How Useful Are the Strategic Tools We Teach in Business Schools?

Robert Phillip Wright, Sotirios E. Paroutis, Daniela P. Blettner

Research output: Journal article publicationJournal articleAcademic researchpeer-review

89 Citations (Scopus)

Abstract

Strategic tools are indispensible for business and competitive analysis. Yet we know very little about managers' internal logic as they put these tools into practical use. We situate our study in a business school context using action learning prior to the manifestation of practice to complement our understanding of practice. Using Personal Construct Theory and Repertory Grids, our mid-range theorizing showed that, contrary to current thinking about strategic tools, managers think in dualities (often paradoxically) and have a preference for multiple-tools-in-use, tools that provide different perspectives, peripheral vision, connected thinking, simultaneously help differentiate and integrate complex issues, and guide the thinking process. These findings are important for designing better tools and the nurturing of critical managerial competencies needed for a complicated world. Our study's focus also has wider implications for scholars as we see our own material evaluated by those who will put these lessons into practice. Journal of Management Studies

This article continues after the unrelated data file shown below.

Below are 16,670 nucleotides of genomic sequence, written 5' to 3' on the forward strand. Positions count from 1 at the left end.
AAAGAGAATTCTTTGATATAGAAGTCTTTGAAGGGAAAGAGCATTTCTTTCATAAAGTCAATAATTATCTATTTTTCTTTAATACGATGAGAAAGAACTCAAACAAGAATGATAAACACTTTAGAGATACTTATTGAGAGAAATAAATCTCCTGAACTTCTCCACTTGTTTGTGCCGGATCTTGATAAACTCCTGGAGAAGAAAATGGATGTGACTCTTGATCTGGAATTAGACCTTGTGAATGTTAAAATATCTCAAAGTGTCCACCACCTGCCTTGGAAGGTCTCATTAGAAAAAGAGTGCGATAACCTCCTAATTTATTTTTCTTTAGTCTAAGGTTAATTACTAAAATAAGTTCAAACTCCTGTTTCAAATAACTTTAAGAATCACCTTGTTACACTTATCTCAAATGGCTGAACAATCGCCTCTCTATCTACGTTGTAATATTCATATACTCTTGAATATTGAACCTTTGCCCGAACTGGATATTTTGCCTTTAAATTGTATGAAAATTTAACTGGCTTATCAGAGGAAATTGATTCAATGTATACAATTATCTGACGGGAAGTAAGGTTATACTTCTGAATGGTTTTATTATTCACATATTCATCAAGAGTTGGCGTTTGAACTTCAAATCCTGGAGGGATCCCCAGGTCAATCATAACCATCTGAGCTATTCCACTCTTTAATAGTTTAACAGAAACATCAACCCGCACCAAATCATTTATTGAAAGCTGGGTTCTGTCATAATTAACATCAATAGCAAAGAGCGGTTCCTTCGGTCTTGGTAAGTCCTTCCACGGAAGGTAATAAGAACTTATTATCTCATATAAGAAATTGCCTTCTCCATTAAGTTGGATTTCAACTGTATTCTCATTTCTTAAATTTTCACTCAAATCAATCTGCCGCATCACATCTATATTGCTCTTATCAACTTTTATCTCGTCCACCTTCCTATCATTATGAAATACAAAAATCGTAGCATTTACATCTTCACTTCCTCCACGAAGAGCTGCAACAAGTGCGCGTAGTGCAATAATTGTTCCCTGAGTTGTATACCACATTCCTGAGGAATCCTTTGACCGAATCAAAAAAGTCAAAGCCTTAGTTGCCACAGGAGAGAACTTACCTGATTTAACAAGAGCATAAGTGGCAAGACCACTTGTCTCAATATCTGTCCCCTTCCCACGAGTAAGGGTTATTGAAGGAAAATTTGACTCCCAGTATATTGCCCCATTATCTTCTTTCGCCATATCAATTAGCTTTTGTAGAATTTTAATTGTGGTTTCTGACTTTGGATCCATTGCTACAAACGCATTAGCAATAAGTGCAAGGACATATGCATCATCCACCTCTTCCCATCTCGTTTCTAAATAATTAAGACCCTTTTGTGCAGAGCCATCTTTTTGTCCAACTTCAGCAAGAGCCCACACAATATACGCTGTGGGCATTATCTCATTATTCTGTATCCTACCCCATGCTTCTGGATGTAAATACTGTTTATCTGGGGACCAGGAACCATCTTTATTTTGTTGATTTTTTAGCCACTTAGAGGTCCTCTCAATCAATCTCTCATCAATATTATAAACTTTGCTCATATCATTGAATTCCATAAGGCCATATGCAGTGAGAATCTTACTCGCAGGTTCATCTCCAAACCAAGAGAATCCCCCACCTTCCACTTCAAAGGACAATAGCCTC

Original languageEnglish
Pages (from-to)92-125
Number of pages34
JournalJournal of Management Studies
Volume50
Issue number1
DOIs
Publication statusPublished - 1 Jan 2013
Externally publishedYes

Keywords

  • Internal logic
  • Management education
  • Managerial cognition
  • Personal construct theory
  • Strategic tools
  • Strategy-as-practice
  • Usefulness of tools and theories

ASJC Scopus subject areas

  • Business and International Management
  • Strategy and Management
  • Management of Technology and Innovation

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